Any budgetary issues in Humanities now are – quite simply – problems of basic income. That income, however, is not market-based. We don’t charge students the full cost of their education. We rely on government.

Since the Harrris government, there has been a chronic underfunding of higher education. No subsequent government has restored funding to higher education. And the underfunding is reaching crisis proportions. Ontario is 10th among Canadian provinces in its per student investment in higher education. Roger Martin reports in, “Who killed Canada’s Education Advantage?”, in the November edition of The Walrus, that faculty-student ratios have risen from 18.8 students per permanent faculty member in 1993 to 24.4 students per faculty member in 2005.

The greatest education is when students spend some quality time discussing ideas with faculty that were touched upon in class. When they feel comfortable enough with ideas to chat about them over coffee with one another in spaces that are conducive to such conversations. The problem is that unless you come from a family background in which such conversations about ideas, culture, science and future plans are common and normal – chances are excellent that you don’t know how to have them. They are outside of your ken. Learning how to converse about your life in a considered way is one of the greatest pleasures and benefits of post-secondary education.

The problem is that this requires time and opportunity. The opportunity to make the personal contact. The time to have the conversation. Both time and opportunity are becoming scarce commodities in the current higher education system.

In our Faculty of Humanities, the one I know best, any cuts now will mean dropping successful programs with high enrollments. Cuts will mean even bigger classes. Cuts will mean fewer meaningful conversations between faculty and students. There are no more “savings” to be had.

At risk is our future as a Canadian civil society that encourages social mobility through education.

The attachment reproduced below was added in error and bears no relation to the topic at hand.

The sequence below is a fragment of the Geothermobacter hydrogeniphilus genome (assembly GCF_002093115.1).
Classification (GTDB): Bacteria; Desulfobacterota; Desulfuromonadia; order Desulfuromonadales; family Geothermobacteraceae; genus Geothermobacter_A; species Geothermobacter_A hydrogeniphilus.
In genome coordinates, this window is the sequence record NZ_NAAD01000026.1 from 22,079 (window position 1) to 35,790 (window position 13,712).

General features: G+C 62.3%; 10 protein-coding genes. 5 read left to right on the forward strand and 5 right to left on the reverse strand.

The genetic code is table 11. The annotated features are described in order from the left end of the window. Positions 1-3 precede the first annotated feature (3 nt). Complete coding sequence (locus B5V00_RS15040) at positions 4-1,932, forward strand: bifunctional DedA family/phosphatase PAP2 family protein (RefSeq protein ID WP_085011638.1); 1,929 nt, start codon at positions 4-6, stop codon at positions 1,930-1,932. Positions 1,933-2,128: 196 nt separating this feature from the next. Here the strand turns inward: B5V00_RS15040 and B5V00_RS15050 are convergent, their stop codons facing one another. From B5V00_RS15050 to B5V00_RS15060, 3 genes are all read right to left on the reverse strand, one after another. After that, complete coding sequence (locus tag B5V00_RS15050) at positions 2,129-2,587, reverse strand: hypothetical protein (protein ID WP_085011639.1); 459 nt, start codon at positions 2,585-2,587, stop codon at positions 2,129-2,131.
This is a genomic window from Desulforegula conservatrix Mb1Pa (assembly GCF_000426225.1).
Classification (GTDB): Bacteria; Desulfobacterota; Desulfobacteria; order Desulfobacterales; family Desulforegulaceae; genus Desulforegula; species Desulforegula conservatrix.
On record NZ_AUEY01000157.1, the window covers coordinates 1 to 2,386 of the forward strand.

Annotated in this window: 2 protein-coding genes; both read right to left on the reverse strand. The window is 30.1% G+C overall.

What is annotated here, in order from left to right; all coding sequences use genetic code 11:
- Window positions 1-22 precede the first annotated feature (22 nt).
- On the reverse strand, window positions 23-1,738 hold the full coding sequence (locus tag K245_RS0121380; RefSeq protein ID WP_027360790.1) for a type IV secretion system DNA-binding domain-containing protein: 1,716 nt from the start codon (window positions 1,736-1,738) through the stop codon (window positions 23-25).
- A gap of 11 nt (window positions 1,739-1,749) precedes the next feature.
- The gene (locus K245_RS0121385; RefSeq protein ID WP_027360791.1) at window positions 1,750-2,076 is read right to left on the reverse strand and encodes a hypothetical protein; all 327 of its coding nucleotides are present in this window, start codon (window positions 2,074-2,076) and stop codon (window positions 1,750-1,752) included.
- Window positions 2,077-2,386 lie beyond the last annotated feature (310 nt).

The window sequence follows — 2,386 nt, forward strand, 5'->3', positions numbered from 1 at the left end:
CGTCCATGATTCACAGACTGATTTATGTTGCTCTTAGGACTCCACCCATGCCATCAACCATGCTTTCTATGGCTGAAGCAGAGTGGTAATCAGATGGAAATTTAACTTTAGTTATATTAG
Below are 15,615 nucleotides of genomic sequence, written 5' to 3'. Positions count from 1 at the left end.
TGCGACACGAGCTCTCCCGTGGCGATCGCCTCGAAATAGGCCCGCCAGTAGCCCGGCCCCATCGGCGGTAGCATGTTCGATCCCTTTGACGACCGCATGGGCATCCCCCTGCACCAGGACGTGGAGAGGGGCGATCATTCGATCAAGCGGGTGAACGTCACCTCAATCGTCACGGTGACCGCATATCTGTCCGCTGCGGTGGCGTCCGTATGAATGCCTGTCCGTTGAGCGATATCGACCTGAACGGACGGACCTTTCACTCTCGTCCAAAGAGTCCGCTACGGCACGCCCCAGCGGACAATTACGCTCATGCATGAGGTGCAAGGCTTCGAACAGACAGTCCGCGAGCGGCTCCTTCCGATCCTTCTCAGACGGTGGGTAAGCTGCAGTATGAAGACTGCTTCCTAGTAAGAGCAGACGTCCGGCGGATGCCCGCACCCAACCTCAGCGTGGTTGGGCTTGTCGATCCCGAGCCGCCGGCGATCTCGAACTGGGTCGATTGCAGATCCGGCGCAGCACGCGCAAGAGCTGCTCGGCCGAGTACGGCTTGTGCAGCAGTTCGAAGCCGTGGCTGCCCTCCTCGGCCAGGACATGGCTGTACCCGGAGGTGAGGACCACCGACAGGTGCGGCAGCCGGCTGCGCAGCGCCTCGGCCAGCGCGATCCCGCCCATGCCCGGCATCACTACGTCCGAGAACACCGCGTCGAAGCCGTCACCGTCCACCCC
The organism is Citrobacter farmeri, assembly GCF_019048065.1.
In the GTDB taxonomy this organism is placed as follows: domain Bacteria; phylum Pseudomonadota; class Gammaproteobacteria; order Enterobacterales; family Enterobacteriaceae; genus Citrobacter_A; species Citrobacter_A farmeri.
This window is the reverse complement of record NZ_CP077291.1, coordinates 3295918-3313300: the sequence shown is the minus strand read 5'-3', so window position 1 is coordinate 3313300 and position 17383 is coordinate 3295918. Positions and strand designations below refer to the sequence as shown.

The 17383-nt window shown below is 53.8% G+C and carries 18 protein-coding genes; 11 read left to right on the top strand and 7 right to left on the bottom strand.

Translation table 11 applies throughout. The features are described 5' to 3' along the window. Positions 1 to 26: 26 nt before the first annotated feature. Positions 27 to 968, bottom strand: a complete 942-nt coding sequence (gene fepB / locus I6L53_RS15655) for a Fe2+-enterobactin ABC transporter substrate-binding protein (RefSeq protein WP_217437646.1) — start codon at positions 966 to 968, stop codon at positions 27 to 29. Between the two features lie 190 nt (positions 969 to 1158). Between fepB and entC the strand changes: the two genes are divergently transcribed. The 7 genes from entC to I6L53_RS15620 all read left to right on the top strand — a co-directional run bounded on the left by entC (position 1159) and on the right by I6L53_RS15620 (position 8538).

In fact, we may be graduating young people who are not as well-equipped as previous generations to understand the complicated world they will step into and eventually be in charge of. This is a terrifying and disheartening prospect that will affect our productivity, our international competitiveness and – most importantly – the health of our democracy and the strength of our social cohesion.

A society that doesn’t allow its citizens the time or opportunity to reflect upon itself will crumble under the weight of individual self-interest and short-term thinking.

Governments must invest in higher education. Ontario parents and students should demand it. Our future depends on it.

Canadians deserve evidence-based politics

It is about time that political communication caught up to medicine by applying modern standards of evidence to its practices.

The practice of medicine has been revolutionised over the last 20 years by the emergence of evidence-based diagnosis and treatment. The idea behind evidence-based medicine is that doctors should apply the findings of scientific research to medical decision-making.When you go to the doctor, you don’t expect to be treated with certain drugs or diagnosed with a certain disease because the doctor thinks it will improve his public image to diagose or treat you that way. You want the right diagnosis and treatment for your symptoms.